Joints and Arthritis

Senior Cats – Joints and Arthritis

Cats bodies are designed to jump, and so they are very resilient, and pretty tough, but time is rarely kind to anyone, and even your cat can get sore joints and even arthritis.  If your cat has sore joints or arthritis there are many things you can do to make them more comfortable and relieve some of the soreness.

Around the House

  1. Make sure that their bed is in a warm place, and with lots of padding and cushioning to protect their joints,
  2. If you have slippery floors, put down non-skid mats or runners, and keep their nails nice and short, this allows them to grip the floor better.
  3. Use ramps up and down from furniture and other place they like to sleep.
  4. Raise their bowl up off from the floor, so that they do not have to bend to reach. For slippery floors, get a bowl with a non-slip bottom so they aren’t chasing it around the floor.
  5. If they are particularly sore, block their access to stairs so that they can’t exacerbate their joints with a gate.
  6. If your once outside cat has become too stiff to take themselves out to the toilet, consider investing in a Pet Loo.  Alternatively, use a litter box with low sides.
  7. Sore cats will often be unable to reach all of their coat to groom themselves. Invest some time with a brush to help them feel comfortable.
  8. There are many supplements that will help with joint health and well being, and most come in powder or chew forms that can be used as a treat or sprinkled over their dinner. Look for a product that contains glucosamine and chondroitin; two ingredients that are clinically proven to reduce inflammation.
  9. Provide several sources of drinking water so that they don’t have to travel a long way for a drink. Sore cats often won’t move until they have to, which leaves them susceptible to urinary infections.
  10. Feed them a good quality, complete food designed for joint health.

Ticks

Ticks, what are they good for??? Absolutely nothing… I’ll say it again…

What Are They?
Ticks are arachnids related to spiders; they have 8 legs and a large abdomen. They feed by burrowing their head into the skin of an animal; all that can be seen is a rounded abdomen sticking out of the body. This will swell with blood the longer they have been attached to the animal; unfed they can be as small as 3mm, and when fed up to 1.5cm.

Tick season is generally September to March, but they can be found at any time of year. If a tick attaches to your pet, the poison found in their salivary glands is extremely toxic. Be particularly vigilant during the warmer months. Areas near beaches and marshlands are particularly prone for ticks.  For instance Sydney’s Northern Beaches has one of the highest incidence of tick related illness and sadly even death in the country.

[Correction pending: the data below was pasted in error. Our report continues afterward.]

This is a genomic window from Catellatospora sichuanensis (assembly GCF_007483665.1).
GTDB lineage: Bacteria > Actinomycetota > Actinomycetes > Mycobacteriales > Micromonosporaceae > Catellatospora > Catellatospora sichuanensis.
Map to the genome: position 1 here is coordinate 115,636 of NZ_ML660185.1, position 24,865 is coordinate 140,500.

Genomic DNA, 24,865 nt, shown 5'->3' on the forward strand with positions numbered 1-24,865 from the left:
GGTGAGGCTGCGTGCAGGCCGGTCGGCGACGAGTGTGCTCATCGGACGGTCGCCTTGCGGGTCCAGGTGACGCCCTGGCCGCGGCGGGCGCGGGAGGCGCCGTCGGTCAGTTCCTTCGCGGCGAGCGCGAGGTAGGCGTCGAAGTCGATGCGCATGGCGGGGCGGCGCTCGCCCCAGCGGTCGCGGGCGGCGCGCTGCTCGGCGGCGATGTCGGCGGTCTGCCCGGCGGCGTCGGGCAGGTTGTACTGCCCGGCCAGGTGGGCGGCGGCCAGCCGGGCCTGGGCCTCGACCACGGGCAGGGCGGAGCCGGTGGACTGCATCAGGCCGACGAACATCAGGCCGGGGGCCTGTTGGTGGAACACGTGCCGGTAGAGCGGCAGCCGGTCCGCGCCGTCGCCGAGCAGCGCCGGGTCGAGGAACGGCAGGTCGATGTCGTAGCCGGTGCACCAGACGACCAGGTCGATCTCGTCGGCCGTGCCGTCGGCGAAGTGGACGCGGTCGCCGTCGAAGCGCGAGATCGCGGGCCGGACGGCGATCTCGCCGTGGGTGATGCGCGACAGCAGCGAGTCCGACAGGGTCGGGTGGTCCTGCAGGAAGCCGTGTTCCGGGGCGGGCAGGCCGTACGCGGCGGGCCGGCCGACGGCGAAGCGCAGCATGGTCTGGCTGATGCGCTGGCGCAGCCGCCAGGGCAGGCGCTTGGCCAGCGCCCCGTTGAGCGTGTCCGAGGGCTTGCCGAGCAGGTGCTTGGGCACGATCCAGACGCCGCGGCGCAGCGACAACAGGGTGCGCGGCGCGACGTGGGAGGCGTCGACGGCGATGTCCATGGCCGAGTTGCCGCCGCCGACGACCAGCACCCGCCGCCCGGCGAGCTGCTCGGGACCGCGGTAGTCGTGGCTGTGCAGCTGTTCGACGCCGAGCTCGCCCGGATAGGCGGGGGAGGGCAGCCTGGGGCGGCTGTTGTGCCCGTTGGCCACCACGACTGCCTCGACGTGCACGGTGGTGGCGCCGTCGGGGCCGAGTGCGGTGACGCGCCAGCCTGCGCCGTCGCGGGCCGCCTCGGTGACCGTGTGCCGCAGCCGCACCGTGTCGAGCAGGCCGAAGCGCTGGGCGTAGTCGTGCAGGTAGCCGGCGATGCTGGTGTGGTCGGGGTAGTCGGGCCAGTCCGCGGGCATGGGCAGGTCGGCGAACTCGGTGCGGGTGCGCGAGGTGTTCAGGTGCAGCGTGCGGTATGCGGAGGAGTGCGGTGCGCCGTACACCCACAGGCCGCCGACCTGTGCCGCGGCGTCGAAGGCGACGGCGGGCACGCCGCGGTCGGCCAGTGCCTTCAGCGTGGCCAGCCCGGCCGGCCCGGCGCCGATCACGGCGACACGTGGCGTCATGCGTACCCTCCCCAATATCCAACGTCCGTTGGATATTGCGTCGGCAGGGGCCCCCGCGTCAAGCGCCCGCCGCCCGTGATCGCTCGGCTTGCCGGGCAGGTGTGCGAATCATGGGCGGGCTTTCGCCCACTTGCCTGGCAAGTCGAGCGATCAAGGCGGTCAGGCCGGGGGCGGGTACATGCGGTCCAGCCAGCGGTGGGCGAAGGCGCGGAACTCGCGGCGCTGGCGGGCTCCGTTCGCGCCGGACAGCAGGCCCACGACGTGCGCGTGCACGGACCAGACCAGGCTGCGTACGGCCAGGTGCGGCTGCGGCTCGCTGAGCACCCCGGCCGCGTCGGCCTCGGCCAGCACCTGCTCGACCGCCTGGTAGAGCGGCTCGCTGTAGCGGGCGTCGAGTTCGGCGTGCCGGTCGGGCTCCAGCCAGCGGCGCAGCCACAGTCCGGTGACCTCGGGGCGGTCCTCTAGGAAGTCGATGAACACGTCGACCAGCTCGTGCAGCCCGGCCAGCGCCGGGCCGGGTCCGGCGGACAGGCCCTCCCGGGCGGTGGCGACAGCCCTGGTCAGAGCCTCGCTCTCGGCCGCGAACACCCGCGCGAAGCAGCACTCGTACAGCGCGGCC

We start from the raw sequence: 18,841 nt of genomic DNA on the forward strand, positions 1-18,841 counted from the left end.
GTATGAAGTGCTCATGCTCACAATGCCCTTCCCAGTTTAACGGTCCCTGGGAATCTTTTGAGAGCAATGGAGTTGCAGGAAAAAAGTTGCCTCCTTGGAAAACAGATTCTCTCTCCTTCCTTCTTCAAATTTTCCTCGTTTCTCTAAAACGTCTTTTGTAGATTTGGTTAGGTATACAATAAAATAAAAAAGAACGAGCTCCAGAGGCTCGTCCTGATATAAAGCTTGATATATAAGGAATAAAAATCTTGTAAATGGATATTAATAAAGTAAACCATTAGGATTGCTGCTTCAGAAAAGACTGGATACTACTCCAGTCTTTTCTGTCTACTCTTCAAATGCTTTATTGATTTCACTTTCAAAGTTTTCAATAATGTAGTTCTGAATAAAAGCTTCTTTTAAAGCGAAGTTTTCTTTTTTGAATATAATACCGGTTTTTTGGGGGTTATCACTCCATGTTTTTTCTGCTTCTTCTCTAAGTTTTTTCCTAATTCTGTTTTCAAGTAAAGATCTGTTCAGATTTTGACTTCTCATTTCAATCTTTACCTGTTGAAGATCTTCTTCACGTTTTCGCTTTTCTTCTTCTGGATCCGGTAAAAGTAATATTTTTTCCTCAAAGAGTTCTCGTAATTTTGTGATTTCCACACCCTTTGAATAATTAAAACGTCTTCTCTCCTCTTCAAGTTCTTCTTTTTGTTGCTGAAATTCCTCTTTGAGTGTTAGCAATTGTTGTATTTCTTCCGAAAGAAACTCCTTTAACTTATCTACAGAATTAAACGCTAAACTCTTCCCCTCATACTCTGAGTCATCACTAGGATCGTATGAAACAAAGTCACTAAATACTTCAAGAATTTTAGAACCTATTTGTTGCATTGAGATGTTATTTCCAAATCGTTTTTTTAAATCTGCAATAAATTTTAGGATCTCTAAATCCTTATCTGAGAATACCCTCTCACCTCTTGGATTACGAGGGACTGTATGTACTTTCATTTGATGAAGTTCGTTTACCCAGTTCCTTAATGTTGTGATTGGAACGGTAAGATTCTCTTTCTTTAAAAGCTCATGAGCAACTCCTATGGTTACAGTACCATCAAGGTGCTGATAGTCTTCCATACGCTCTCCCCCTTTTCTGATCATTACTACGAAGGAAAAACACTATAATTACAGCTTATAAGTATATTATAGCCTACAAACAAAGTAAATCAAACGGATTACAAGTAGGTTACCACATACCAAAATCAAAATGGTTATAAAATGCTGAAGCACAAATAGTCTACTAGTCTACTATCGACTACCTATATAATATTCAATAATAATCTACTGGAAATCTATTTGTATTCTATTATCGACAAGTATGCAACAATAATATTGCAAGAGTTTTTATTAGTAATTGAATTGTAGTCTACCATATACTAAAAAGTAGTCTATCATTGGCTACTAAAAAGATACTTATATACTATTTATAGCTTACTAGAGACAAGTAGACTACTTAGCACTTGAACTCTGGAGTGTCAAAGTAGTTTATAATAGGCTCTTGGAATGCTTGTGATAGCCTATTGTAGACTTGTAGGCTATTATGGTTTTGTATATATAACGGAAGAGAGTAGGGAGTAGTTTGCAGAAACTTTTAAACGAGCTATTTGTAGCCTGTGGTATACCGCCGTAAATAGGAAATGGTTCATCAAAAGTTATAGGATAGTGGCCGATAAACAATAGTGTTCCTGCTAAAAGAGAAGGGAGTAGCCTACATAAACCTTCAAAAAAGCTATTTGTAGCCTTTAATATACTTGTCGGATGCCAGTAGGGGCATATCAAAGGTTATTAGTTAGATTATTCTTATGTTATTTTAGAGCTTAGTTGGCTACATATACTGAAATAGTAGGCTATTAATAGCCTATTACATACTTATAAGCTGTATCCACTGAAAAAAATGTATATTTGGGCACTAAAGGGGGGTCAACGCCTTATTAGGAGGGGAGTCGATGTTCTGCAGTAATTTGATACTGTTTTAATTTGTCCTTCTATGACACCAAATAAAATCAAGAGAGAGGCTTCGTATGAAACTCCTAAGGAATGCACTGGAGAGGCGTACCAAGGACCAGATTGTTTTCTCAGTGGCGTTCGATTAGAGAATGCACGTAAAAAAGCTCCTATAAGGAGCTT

Signs to Look Out For
Tick poisoning causes ‘ascending paralysis’; or a gradual loss of ability to use their muscles, starting from the bottom of the cat and moving upwards. This is why the most often seen sign is a loss of ability to use the back legs or walk up stairs. Look out for:

  • A change in their voice – their meow may become softer or higher pitched.
  • Weakness in the back legs – reluctance to move or jump on to furniture is a common early sign.
  • Vomiting – particularly if it is frothy.

As the symptoms worsen, you may see:

  • Wobbliness in the hips and back legs, and eventually an inability to stand.
  • Excessive drooling and vomiting.
  • Panting and loud, strenuous breathing.
  • A moist sounding cough.

If your cat is showing any of these symptoms, then it is very important to take them to your vet as soon as possible. The earlier that tick poisoning is treated, the better the outcome is likely to be. On the way there, try to keep your pet still, quiet and cool, and don’t give them anything to eat or drink. Cover their cat carrier with a towel to try and keep them quiet.

Luckily, there are many preventative products and measures you can take to try and avoid this situation.

Every Day
Search your pet from top to bottom. Feel against the fur, starting at the head, and move backwards until you reach the tip of the tail. Make sure you check around the ears, eyes and mouth, and between the pads. Common places that ticks can be missed are under collar, along the gum line and around the bottom area. If you find a tick, call your local vet right away.

Product Options

  1. Washes are a relatively inexpensive option, but many cats just will not tolerate them, as they need to be applied often and well generally speaking cats just really dislike baths.
  2. Frontline Spray lasts for 3 weeks, and is completely waterproof. However, it can be difficult to apply to wriggling cats, as it requires them to be sprayed thoroughly all over.